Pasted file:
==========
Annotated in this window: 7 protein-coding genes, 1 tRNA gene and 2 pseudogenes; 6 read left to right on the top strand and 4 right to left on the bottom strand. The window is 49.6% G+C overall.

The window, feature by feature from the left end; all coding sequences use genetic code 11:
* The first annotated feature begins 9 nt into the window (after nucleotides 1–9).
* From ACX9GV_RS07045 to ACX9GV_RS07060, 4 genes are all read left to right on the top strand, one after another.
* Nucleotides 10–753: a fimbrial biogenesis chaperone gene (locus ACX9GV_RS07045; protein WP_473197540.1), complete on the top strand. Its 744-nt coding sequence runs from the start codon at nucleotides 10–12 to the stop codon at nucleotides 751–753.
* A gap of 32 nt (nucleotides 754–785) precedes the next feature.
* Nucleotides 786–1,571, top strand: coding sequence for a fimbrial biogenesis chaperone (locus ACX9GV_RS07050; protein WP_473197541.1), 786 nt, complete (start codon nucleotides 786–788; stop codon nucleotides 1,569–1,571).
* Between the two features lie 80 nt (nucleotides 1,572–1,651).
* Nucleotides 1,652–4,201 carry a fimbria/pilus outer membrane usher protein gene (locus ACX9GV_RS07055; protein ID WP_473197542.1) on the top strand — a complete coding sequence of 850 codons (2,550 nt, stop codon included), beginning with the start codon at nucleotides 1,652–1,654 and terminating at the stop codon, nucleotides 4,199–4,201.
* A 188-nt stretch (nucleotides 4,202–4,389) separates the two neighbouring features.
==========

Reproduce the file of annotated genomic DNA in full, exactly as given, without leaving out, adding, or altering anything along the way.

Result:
Annotated in this window: 7 protein-coding genes, 1 tRNA gene and 2 pseudogenes; 6 read left to right on the top strand and 4 right to left on the bottom strand. The window is 49.6% G+C overall.

The window, feature by feature from the left end; all coding sequences use genetic code 11:
* The first annotated feature begins 9 nt into the window (after nucleotides 1–9).
* From ACX9GV_RS07045 to ACX9GV_RS07060, 4 genes are all read left to right on the top strand, one after another.
* Nucleotides 10–753: a fimbrial biogenesis chaperone gene (locus ACX9GV_RS07045; protein WP_473197540.1), complete on the top strand. Its 744-nt coding sequence runs from the start codon at nucleotides 10–12 to the stop codon at nucleotides 751–753.
* A gap of 32 nt (nucleotides 754–785) precedes the next feature.
* Nucleotides 786–1,571, top strand: coding sequence for a fimbrial biogenesis chaperone (locus ACX9GV_RS07050; protein WP_473197541.1), 786 nt, complete (start codon nucleotides 786–788; stop codon nucleotides 1,569–1,571).
* Between the two features lie 80 nt (nucleotides 1,572–1,651).
* Nucleotides 1,652–4,201 carry a fimbria/pilus outer membrane usher protein gene (locus ACX9GV_RS07055; protein ID WP_473197542.1) on the top strand — a complete coding sequence of 850 codons (2,550 nt, stop codon included), beginning with the start codon at nucleotides 1,652–1,654 and terminating at the stop codon, nucleotides 4,199–4,201.
* A 188-nt stretch (nucleotides 4,202–4,389) separates the two neighbouring features.